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Environment

World's Biggest Holes

Drilling deep into the crust, a volcano, a fault, and the ocean floor uncovers Earth's true nature.

By Elise KleemanApril 27, 2006 5:00 AM
digging.jpg
A drilling rig near Cape Charles, Virginia, bores into an extraterrestrial impact. | Courtesy David Powars USGS

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After almost three months of round-the-clock drilling, geologists have finished a 1.1-mile borehole to the bottom of the United States' largest impact crater, a 53-mile-wide depression at the mouth of the Chesapeake Bay. They have retrieved rocks and sediments documenting the moment of impact about 35 million years ago, the cataclysmic tsunamis that followed, and the recovery of life in the region. This project follows in the grand tradition of boring into the earth in search of answers. 

Kola Superdeep Borehole, Kola Peninsula, Russia

Begun in 1970, the borehole reached 7.6 miles of its planned 9.3-mile depth into the crust but was abandoned due in part to high temperatures. Geophysicists continue to analyze the site and samples to study the structure of Earth's crust.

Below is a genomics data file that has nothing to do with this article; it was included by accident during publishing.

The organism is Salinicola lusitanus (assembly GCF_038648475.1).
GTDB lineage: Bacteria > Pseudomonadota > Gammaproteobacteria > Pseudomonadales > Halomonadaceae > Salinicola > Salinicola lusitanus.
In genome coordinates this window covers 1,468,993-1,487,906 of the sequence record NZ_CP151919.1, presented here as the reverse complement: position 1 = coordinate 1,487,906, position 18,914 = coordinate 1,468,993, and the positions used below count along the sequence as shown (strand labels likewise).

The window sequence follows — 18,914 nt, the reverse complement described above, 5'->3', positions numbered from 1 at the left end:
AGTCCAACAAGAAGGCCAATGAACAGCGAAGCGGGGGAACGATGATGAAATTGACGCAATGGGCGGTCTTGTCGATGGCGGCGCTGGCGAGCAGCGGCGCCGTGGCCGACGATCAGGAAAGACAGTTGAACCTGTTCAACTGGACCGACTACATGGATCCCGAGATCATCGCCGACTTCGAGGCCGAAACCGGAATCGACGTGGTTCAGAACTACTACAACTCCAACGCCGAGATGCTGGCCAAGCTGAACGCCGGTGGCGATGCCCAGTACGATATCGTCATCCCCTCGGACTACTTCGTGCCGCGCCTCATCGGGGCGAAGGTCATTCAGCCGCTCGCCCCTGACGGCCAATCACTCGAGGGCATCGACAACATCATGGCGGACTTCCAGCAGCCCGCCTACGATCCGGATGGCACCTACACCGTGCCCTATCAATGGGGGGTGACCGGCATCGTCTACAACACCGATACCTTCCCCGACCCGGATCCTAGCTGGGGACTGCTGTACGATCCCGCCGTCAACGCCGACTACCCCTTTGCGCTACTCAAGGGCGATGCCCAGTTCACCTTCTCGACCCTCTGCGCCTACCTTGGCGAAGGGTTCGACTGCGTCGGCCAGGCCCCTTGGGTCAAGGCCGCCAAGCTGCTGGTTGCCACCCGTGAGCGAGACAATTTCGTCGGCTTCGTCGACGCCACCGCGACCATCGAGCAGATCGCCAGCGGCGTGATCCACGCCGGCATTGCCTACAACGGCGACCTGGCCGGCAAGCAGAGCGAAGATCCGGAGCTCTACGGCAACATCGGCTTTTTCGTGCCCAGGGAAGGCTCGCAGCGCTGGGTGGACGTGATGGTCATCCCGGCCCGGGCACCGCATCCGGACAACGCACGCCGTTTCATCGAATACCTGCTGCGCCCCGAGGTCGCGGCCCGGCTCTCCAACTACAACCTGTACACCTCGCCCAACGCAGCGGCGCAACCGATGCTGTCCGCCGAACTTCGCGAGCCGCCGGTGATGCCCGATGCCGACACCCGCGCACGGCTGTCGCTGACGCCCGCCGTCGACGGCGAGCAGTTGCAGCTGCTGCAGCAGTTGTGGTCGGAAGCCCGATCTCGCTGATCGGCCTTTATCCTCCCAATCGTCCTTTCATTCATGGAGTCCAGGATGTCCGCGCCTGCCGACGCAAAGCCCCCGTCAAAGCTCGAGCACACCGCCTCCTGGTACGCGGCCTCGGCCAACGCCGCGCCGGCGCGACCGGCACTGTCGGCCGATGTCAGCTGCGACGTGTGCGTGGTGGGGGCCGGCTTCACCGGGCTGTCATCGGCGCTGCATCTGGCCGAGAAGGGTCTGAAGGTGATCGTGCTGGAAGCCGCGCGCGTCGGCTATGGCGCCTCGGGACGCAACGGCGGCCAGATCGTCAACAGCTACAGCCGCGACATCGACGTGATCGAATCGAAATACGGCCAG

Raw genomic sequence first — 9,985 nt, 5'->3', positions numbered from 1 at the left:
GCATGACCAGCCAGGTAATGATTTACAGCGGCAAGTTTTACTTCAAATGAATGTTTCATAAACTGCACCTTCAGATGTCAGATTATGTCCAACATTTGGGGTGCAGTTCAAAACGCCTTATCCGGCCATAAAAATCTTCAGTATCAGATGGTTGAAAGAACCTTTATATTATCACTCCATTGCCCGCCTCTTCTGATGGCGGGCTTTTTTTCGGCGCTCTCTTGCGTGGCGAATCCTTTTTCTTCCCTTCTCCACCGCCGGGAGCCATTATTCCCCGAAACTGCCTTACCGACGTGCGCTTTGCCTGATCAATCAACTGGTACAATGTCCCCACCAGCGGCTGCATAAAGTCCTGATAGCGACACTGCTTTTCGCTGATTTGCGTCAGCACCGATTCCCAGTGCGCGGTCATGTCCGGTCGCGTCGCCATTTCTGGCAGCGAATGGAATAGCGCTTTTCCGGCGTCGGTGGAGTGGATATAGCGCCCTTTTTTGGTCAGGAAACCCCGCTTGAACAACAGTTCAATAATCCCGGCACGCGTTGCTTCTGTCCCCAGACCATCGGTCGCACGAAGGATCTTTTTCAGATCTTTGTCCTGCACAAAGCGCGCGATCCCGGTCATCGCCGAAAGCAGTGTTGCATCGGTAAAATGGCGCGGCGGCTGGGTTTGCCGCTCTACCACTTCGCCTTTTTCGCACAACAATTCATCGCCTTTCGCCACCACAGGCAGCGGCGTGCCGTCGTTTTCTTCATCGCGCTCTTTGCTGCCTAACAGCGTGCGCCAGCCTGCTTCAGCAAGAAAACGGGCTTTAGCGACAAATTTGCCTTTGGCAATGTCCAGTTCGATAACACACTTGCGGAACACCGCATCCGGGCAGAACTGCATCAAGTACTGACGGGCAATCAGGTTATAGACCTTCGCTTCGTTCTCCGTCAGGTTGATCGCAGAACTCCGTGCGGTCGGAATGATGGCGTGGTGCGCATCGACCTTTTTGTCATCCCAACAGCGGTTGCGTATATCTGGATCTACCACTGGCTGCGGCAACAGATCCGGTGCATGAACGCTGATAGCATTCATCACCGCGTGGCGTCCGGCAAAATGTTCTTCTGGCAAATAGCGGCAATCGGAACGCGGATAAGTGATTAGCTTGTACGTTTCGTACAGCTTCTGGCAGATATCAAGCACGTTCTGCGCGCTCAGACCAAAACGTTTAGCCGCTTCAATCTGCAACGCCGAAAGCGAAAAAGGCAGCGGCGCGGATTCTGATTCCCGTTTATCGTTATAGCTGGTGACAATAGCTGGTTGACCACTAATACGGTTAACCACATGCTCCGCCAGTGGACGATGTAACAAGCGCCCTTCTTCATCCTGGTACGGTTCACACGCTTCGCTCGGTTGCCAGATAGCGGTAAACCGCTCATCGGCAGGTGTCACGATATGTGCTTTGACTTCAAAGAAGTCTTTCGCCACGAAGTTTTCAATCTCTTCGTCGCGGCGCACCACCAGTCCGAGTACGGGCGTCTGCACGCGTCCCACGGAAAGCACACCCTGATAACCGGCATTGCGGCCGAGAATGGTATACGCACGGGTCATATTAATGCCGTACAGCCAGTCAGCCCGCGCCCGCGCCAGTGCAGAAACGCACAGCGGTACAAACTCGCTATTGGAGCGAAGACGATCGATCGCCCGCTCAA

Hawaii Scientific Drilling Project, Hilo, Hawaii

Begun in 1999, the dig has reached 1.8 miles of its planned 2.8-mile depth into the flank of Mauna Kea, Hawaii's giant extinct volcano. The research will help scientists explore how magma moves and track changes in Earth's magnetic field.

San Andreas Scientific Drilling Project, Parkfield, California

Begun in 2004, the dig travels a 2.5-mile path into the San Andreas Fault. Buried sensors will record tremors and aid efforts to study whether they can be predicted.

Integrated Ocean Drilling Project, Atlantis Massif region of the Atlantic Ocean

Begun in 2004, the dig pokes 0.9 mile into the ocean floor. The goal was to penetrate Earth's mantle for the first time, but the crust here proved thicker than anticipated.

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